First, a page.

Back in April, BofA analyst Barnaby Martin suggested that in order to mitigate the potential fallout from the end of the ECB's QE, the European Central Bank could engage in an "Operation Twist" to flatten the curve and keep term premiums low, or in other words, to avoid chaos for the European bond market.
BofA: "Our economists have recently talked about the possibility of an “Operation Twist” to the ECB asset portfolio, to help keep term premiums low."— zerohedge (@zerohedge) April 13, 2018
Overnight, and a little over two months later, Reuters reported that the ECB is indeed considering buying more long-dated bonds from next year as part of its bond reinvestment strategy to keep euro zone borrowing costs in check, effectively copycatting what the Fed did with its own Operation Twist first in 1961 and then again 2011, where the central bank replaced short-dated paper with longer-term debt to lower market interest rates and boost an ailing economy (which begs the question: is the European economy that ailing that the ECB is scrambling to come up with QE extensions even at a time when the Eurozone is supposedly recovering).
In this particular case, the "Twist" would be aimed at limiting the natural aging of its 2.6 trillion euro bond portfolio and keeping a lid on long-term bond yields, a key determinant of borrowing costs, bu maintaining a bid for long-term debt while short-term holdings are sold.
As is well known, while the ECB announced recently it would end its QE (absent major market shocks) in 2019, it will continue to reinvest the money it gets from maturing paper for a long time, to ensure cash in the euro zone remains abundant.
And, according to Reuters, conversations with five central bank sources show policymakers are wary of seeing long-term yields creep back up as the ECB’s stock of bonds ages, or “loses duration” in market parlance. To avoid this, the ECB is considering buying more longer-dated bonds, generally seen as maturing in 10 years or more, with the cash it gets from maturing paper. Additionally, since the ECB remains constrained by how many German bonds are available, the central bank may also smooth out its reinvestments by occasionally deviating from its “capital key” rule, Reuters sources added.
The sources said that any such deviation should be minor and that the main rule behind the contemplated changes is to give the bank more flexibility, not fundamentally alter how cash from expiring bonds is reinvested.
Why Twist and not shift to other securities? Because this option was reportedly seen as a more palatable option than increasing purchases of corporate debt, which have attracted criticism for being too risky after one of the companies the ECB had invested in found itself embroiled in an accounting scandal.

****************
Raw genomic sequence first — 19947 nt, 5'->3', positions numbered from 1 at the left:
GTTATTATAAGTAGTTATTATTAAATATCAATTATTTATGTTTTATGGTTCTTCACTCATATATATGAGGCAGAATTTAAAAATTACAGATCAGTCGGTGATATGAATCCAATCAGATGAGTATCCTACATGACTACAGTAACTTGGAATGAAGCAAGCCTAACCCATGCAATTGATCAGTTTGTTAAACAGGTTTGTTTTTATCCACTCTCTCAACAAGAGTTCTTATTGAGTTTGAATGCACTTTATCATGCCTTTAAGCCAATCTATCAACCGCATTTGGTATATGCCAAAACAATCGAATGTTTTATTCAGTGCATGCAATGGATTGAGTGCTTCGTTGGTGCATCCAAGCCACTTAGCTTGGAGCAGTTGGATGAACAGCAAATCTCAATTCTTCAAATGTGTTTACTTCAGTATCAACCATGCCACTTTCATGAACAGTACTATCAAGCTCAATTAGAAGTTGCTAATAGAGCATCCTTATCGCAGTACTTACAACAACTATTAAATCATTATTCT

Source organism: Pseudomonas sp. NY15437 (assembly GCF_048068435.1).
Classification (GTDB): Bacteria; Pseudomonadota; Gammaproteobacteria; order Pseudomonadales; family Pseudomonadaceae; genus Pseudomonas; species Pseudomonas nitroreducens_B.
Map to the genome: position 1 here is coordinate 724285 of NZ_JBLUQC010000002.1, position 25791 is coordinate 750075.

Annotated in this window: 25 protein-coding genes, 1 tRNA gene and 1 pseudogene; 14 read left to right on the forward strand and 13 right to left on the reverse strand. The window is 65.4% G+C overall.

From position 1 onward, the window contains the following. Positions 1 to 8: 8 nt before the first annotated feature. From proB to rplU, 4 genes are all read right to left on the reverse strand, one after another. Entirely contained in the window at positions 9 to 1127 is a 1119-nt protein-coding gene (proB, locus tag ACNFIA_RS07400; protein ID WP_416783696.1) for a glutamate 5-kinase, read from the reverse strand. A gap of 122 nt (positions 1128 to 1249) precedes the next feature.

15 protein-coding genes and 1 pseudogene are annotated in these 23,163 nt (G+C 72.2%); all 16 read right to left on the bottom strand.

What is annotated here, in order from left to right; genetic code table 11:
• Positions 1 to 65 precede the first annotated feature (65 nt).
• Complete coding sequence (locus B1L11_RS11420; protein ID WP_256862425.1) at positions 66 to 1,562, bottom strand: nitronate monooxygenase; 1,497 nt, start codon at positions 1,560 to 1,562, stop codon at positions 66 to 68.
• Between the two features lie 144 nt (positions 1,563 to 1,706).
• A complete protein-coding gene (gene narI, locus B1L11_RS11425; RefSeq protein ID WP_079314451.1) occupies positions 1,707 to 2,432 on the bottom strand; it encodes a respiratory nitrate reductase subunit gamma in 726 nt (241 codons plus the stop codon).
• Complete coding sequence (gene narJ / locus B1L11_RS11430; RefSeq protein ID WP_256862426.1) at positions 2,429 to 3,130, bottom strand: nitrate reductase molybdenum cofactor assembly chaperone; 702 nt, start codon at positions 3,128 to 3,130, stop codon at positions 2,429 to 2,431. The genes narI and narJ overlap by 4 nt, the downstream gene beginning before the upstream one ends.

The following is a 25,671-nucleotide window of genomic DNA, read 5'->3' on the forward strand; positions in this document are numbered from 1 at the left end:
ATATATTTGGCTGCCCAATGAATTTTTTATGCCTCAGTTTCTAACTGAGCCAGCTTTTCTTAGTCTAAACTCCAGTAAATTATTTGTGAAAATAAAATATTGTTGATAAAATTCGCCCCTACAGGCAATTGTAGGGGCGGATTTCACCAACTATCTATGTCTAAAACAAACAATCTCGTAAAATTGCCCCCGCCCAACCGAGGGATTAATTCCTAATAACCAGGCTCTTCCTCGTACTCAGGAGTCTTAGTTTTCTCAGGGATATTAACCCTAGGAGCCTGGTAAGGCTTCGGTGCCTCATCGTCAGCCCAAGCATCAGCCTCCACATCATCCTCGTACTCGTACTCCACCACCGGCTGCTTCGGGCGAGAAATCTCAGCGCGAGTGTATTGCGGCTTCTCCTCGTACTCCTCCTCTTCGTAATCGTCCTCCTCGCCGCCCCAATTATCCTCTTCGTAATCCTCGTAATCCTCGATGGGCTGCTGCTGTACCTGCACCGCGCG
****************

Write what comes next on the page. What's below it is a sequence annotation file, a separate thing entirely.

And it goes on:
“The idea is to keep the duration of the portfolio as much as possible,” one of the sources said. “So it wouldn’t be the end of the world if we deviated from the capital key.”
To be sure, for now the details are scant and the ECB could be merely testing out another Trial Balloon idea via Reuters, which is clear to point out that the issue was not discussed at the ECB’s June 14 policy meeting, when rate-setters merely tasked ECB committees to come up with proposals; a full decision is expected in July or September.
And while Twist would certainly keep long-rates low indefinitely, and certainly for the duration of the ECB's reinvestments, the problem is that such a move would further cripple European banks who are struggling to make profits at a time when NIRP and QE have collapsed Europe's yield curve, and led to the unprecedented outcome of Deutsche Bank's US operations failing the Fed's stress test.
As expected, the European yield curve collapsed on the news, with the German 5s30s 5bps as much as flatter on the day, as Bond yields across core and semi-core jump, up 5-6bps across the 5-year sector, while the long-end is supported, as the market reprices to adjust for expectations of more ECB purchases on the long end.
As a reminder, two years ago Deutsche Bank was complaining that the ECB is the root of all of the bank's problems. Therefore, it is safe to assume that the biggest European bank will hardly be excited by this particular proposal, which may therefore be shut down by the ECB hawks before too long.
For now however, the global flattening continues as the ECB remains stuck between a rock and a hard place: wanting higher inflation, yet completely unable to unlock the longer-end of the yield curve to price in just that outcome further perverting the "market."